Moses' desire is to see the glory of God and God obliges. 

This is Sukkot: If you want to see God's glory all you have to do is ask; then take the time to sit back and enjoy it.  

There is an incarnational reality that so many people miss regarding Sukkot.  We call Sukkot "the Feast of Ingathering", "the Feast of Tabernacles", and "the Time of our Rejoicing".   God's desire is to gather all the exiles back to Himself as a farmer gathers all the crops in the Autumn (feast of ingathering).  He wants to "tabernacle" with us.  Tabernacle means "to dwell" or "to live" and that is precisely what the God of creation wants to do.  He wants us to tabernacle in His presence (feast of tabernacles).  He did all this so that we can rejoice in His presence and let the cares of this world fade away (time of our rejoicing).  The incarnational reality of Sukkot is that God gives us the opportunity to Sukkot (tabernacle) in His presence. 

We can take it one step higher in the person of Yeshua.  John 1:14 says, "The Word became flesh and made his dwelling [sukkot; tabernacled] among us. We have seen His glory, the glory of the one and only Son, who came from the Father, full of grace and truth."  John is using imagery from the Feast of Sukkot.  The Word, Yeshua, came to Sukkot among us.  Just like we do every Sukkot, John turns to the concept of the glory of God. "We have seen His glory. the glory of the one and only Son..."  The incarnational reality of Sukkot is that Yeshua left heaven, was born as a baby, grew in stature and knowledge, and brought the glory of God into a human body (the incarnation).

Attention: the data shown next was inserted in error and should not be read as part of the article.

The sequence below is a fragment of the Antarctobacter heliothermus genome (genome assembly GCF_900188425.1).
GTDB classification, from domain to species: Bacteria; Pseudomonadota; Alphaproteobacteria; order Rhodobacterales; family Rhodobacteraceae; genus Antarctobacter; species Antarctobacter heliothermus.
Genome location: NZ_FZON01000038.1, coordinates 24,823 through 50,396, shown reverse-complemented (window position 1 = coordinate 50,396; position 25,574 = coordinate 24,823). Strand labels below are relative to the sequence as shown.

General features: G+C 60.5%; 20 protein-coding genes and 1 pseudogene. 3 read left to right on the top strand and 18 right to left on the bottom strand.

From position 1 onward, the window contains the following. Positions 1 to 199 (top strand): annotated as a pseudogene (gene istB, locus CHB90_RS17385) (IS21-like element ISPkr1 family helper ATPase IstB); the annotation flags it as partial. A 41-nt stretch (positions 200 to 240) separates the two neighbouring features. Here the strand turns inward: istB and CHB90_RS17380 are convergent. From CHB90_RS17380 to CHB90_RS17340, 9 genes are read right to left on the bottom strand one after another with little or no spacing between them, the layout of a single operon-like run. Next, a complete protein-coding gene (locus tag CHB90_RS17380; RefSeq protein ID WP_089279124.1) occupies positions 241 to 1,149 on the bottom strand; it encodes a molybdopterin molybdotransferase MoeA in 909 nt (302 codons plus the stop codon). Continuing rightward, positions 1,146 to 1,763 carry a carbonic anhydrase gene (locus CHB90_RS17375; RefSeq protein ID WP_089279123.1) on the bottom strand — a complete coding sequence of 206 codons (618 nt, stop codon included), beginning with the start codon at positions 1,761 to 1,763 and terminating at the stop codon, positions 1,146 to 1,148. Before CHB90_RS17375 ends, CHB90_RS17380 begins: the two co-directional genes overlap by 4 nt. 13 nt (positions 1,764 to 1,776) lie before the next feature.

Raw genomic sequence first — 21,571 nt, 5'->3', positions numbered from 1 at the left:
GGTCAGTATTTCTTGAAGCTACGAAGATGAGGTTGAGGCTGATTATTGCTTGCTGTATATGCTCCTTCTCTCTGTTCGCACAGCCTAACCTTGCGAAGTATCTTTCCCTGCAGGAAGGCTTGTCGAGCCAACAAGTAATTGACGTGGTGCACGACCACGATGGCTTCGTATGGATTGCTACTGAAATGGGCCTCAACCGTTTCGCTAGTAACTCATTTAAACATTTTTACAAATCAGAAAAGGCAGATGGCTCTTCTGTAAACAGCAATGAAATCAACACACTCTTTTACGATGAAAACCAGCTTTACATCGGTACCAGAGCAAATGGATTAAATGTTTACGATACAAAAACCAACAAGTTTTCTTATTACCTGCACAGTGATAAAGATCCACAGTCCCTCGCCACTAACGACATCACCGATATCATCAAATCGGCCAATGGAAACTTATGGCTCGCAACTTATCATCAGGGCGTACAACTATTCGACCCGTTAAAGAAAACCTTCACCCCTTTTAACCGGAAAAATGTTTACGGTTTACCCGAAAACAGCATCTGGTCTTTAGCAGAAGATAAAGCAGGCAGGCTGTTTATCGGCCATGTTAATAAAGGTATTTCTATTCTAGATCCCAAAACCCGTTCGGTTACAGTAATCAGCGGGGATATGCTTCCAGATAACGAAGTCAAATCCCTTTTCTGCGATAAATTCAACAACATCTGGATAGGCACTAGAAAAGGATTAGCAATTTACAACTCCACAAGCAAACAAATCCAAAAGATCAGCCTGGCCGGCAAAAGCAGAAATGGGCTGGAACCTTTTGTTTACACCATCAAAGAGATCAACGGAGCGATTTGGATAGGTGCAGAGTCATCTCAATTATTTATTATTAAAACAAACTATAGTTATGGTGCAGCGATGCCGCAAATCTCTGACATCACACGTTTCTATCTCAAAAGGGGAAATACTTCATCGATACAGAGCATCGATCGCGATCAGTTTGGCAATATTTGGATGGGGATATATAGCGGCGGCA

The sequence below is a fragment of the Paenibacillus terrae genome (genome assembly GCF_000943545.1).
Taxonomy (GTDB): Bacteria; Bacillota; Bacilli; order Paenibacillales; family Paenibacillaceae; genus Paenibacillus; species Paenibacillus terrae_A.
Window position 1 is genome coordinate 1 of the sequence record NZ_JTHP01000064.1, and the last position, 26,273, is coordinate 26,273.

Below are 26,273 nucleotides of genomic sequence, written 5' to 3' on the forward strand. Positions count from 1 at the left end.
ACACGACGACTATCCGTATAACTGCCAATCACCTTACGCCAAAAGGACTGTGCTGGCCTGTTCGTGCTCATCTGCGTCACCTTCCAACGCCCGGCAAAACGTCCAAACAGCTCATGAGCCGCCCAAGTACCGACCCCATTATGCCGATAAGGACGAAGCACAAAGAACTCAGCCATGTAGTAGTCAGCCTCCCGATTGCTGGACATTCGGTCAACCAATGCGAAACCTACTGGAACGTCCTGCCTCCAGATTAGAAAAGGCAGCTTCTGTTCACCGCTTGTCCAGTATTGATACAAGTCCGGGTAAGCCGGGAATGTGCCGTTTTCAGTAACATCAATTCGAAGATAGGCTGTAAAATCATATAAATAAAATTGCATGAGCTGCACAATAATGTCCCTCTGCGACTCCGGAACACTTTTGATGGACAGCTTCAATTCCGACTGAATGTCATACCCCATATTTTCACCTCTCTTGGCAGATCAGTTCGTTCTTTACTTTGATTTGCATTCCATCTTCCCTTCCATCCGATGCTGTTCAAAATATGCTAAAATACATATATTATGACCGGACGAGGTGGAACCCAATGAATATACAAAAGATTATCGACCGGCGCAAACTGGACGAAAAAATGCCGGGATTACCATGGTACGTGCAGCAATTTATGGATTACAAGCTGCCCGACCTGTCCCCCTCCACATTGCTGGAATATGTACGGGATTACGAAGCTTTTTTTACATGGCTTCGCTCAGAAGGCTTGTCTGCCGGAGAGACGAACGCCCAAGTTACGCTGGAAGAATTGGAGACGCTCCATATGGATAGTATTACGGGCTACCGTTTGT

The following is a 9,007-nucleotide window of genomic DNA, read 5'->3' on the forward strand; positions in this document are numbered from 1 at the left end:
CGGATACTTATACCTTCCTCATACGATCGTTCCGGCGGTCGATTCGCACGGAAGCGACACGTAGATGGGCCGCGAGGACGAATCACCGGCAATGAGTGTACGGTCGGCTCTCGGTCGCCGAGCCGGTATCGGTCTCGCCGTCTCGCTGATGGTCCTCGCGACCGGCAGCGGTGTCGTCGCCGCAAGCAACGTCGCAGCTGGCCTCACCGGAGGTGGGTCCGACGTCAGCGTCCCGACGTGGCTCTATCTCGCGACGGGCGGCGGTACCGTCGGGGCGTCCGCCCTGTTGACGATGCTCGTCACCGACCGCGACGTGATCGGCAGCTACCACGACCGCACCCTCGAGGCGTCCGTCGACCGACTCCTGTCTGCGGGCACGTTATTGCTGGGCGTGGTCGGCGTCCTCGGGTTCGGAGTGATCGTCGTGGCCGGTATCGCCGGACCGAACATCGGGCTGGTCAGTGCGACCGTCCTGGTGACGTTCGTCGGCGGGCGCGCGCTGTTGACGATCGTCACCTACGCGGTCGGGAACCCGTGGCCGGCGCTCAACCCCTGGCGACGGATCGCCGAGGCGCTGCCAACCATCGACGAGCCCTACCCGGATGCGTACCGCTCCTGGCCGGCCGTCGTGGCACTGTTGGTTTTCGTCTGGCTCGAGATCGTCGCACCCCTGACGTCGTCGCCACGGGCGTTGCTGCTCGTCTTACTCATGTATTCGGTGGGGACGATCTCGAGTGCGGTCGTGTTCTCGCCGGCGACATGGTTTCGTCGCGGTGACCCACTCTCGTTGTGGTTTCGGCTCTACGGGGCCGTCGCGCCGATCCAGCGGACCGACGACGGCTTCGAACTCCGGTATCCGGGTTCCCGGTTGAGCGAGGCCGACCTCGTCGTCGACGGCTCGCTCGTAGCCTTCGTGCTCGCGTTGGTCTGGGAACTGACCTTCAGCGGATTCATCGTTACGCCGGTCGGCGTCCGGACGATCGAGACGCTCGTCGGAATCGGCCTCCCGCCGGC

Why would God do such a thing? 
He was answering the cry of Moses for all of Israel.  We say, "show us your glory" and God in His wisdom sent "the glory of the one and only Son, who came from the Father, full of grace and truth." Amazing!

Beit Messiah's Sukkah in Seattle
The whole point of building sukkot is that they are temporary.  Sitting, eating, sleeping and all that we do in the sukkah is temporary because we only do it for eight days out of three hundred and sixty five.  As with all of the feasts in scripture we are called to remember what happened in our past but also "remember" what will happen in the future.  There will come a day when we will only be in the presence of God and there will be nothing else...
No sun, moon or stars...
Only us (those who call on the name of Yeshua) and the presence of God.

During this Sukkot, take the time to sit in the sukkah and enjoy the glory of God.  If you don't have a sukkah, no worries; the presence of God will go anywhere and at any time.  All you have to do is want to see it and ask God for it.